A multiway tree is composed of a root element and a (possibly empty) set of successors which
 are multiway trees themselves. A multiway tree is never empty. The set of successor trees is
 sometimes called a forest.
  
                              (a)
                            / | \
                          (f) (c) (b)
                           | / \
                          (g) (d) (e)
 
 Problem 70B
 
 (*) Check whether a given term represents a multiway tree.
 
 In Prolog or Lisp, one writes a predicate to check this.
 
 Example in Prolog:
 ?- istree(t(a,[t(f,[t(g,[])]),t(c,[]),t(b,[t(d,[]),t(e,[])])])).
 Yes
  
 In F#, we define multiway trees as a type.

type 'T list = List<'T>

Full name: Microsoft.FSharp.Collections.list<_>

  type: 'T list
  implements: System.Collections.IStructuralEquatable
  implements: System.IComparable<List<'T>>
  implements: System.IComparable
  implements: System.Collections.IStructuralComparable
  implements: System.Collections.Generic.IEnumerable<'T>
  implements: System.Collections.IEnumerable
val tree1 : char Tree

Full name: Snippet.tree1

  type: char Tree
  implements: System.IEquatable<char Tree>
  implements: System.Collections.IStructuralEquatable
  implements: System.IComparable<char Tree>
  implements: System.IComparable
  implements: System.Collections.IStructuralComparable


Some example trees:
val tree2 : char Tree

Full name: Snippet.tree2

  type: char Tree
  implements: System.IEquatable<char Tree>
  implements: System.Collections.IStructuralEquatable
  implements: System.IComparable<char Tree>
  implements: System.IComparable
  implements: System.Collections.IStructuralComparable
val tree3 : char Tree

Full name: Snippet.tree3

  type: char Tree
  implements: System.IEquatable<char Tree>
  implements: System.Collections.IStructuralEquatable
  implements: System.IComparable<char Tree>
  implements: System.IComparable
  implements: System.Collections.IStructuralComparable
val tree4 : char Tree

Full name: Snippet.tree4

  type: char Tree
  implements: System.IEquatable<char Tree>
  implements: System.Collections.IStructuralEquatable
  implements: System.IComparable<char Tree>
  implements: System.IComparable
  implements: System.Collections.IStructuralComparable
val tree5 : char Tree

Full name: Snippet.tree5

  type: char Tree
  implements: System.IEquatable<char Tree>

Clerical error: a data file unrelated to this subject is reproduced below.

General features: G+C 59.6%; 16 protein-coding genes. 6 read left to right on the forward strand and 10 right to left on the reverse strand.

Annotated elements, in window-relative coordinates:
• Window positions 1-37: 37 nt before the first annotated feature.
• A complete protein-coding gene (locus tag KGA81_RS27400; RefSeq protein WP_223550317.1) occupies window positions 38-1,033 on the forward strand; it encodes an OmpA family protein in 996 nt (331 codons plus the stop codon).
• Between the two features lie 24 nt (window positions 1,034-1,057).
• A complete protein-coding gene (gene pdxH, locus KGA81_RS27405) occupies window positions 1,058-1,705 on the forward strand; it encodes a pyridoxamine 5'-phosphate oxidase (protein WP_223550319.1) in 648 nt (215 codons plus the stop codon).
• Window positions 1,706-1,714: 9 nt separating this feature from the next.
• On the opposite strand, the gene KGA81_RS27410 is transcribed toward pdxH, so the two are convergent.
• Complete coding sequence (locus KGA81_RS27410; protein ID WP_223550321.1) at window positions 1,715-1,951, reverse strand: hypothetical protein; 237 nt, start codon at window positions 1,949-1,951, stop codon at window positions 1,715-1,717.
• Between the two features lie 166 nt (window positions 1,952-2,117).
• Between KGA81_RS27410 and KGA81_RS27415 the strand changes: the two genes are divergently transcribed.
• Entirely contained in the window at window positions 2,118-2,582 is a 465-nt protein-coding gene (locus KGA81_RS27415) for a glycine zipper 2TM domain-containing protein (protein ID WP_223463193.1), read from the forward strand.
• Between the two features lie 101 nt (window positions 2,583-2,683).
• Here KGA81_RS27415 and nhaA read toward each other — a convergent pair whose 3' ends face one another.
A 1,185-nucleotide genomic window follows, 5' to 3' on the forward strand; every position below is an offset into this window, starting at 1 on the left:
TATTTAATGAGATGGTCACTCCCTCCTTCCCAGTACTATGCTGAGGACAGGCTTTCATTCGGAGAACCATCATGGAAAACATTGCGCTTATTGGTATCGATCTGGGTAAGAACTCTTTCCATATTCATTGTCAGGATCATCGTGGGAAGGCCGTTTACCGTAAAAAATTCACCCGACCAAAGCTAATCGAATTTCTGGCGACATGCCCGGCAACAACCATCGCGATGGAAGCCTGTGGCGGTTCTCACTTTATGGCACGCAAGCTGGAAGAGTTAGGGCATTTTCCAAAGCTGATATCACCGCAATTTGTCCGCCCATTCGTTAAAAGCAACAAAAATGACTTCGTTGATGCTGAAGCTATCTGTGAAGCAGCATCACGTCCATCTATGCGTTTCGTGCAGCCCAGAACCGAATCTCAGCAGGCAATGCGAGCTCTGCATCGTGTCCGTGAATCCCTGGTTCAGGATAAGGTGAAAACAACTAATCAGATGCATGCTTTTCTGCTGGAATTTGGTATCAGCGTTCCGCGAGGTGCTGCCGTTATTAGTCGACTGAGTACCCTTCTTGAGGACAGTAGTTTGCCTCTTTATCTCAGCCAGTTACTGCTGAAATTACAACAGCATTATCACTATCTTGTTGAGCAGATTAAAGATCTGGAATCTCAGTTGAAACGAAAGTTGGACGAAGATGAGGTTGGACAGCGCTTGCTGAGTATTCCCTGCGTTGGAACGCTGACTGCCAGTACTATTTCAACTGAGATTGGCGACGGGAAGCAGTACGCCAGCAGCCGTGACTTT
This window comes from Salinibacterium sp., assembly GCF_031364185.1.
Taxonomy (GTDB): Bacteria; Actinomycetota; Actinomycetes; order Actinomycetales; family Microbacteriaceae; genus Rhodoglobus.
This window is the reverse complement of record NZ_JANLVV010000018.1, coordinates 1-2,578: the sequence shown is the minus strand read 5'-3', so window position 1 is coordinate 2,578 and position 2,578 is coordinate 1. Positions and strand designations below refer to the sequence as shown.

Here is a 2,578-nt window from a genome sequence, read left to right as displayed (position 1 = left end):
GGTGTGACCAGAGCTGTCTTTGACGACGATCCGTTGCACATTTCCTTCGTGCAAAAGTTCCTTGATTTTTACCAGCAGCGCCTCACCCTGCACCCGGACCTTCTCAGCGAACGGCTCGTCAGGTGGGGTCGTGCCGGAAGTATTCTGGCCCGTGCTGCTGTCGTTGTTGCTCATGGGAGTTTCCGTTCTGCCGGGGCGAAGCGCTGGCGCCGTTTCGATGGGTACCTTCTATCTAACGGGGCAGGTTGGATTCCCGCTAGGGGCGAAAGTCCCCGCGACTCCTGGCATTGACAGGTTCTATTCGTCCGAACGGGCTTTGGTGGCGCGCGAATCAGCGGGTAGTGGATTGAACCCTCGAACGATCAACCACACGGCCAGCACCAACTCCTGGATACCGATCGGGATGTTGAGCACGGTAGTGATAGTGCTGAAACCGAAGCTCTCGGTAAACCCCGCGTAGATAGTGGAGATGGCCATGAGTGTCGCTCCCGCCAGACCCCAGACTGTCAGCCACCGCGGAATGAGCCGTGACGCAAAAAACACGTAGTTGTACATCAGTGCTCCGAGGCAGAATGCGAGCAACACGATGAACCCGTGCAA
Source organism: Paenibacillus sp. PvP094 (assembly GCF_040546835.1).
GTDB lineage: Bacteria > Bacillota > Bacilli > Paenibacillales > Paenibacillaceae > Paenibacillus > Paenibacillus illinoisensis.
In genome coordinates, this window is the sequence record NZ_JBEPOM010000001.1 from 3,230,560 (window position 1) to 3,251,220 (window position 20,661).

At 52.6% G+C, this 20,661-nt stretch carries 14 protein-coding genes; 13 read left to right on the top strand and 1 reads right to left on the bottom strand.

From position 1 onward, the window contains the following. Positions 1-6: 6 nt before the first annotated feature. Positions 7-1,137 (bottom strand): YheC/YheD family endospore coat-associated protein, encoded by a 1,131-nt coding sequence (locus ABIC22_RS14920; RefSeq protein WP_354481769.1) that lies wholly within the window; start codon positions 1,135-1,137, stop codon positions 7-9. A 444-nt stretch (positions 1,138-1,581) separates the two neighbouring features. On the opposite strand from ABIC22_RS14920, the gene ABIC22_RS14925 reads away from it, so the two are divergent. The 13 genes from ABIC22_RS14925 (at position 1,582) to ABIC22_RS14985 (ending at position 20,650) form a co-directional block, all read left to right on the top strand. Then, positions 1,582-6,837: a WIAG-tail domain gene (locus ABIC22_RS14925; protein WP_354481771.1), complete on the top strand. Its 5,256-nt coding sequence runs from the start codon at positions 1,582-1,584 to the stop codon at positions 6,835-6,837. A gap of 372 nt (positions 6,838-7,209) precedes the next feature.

implements: System.Collections.IStructuralEquatable
  implements: System.IComparable<char Tree>
  implements: System.IComparable
  implements: System.Collections.IStructuralComparable
let rec nnodes = function
    | Node (_, []) -> 1
    | Node (_, xs) ->
        let t = xs |> List.sumBy (nnodes)
        1 + t
let string2Tree str =
    let chars = str |> List.ofSeq
    let rec loop chars stack =
        match chars with
            | '^'::xs ->
                match stack with
                    | [x] -> x
                    | tx::Node(y, ty)::stack' -> loop xs (Node(y, ty @ [tx])::stack')
                    | [] -> failwith "malformed text"
            | x::xs -> loop xs (Node(x,[])::stack)
            | [] -> failwith "malformed text"
    loop chars []

let tree2String tree =
    let rec loop tree =
        match tree with
            | Node(a, []) -> a.ToString() + "^"
            | Node(a, xs) -> a.ToString() + (xs |> List.fold(fun acc x -> acc + loop x) "") + "^"
    loop tree
let rec ipl tree =
    let rec loop depth = function
        | Node(a, []) -> depth
        | Node(a, xs) -> depth + (xs |> List.sumBy( fun x -> loop (depth+1) x))
    loop 0 tree
let bottom_up tree =
    let rec loop = function
        | Node(a, []) -> a.ToString()
        | Node(a, xs) -> (xs |> List.fold( fun acc x -> acc + (loop x) ) "") + a.ToString()
    loop tree
let treeltl str = str |> List.ofSeq |> List.filter((<>) ' ')

let displayLisp tree =
    let rec loop = function
        | Node(a, []) -> a.ToString()
        | Node(a, xs) -> "(" + a.ToString() + (xs |> List.fold( fun acc x -> acc + " " + (loop x) ) "") + ")"
    loop tree

let lisp2Tree str =
    let tokens = treeltl str
    let rec loop tokens stack =
        match tokens with
            | ')'::xs ->
                match stack with
                    | [x] -> x
                    | tx::Node(y, ty)::stack' -> loop xs (Node(y, ty @ [tx])::stack')
                    | [] -> failwith "malformed text"
            | '('::x::xs -> loop xs (Node(x,[])::stack)
            | x::xs ->
                match stack with
                    | [] -> loop xs [Node(x,[])]
                    | Node(y,t)::stack -> loop xs (Node(y,t @ [Node(x,[])])::stack)
            | [] -> stack |> List.head
    loop tokens []

More information

Link: http://fssnip.net/au
Posted: 2 years ago
Author: Cesar Mendoza (website)
Tags: Ninety-Nine F# Problems, tutorial, F#, trees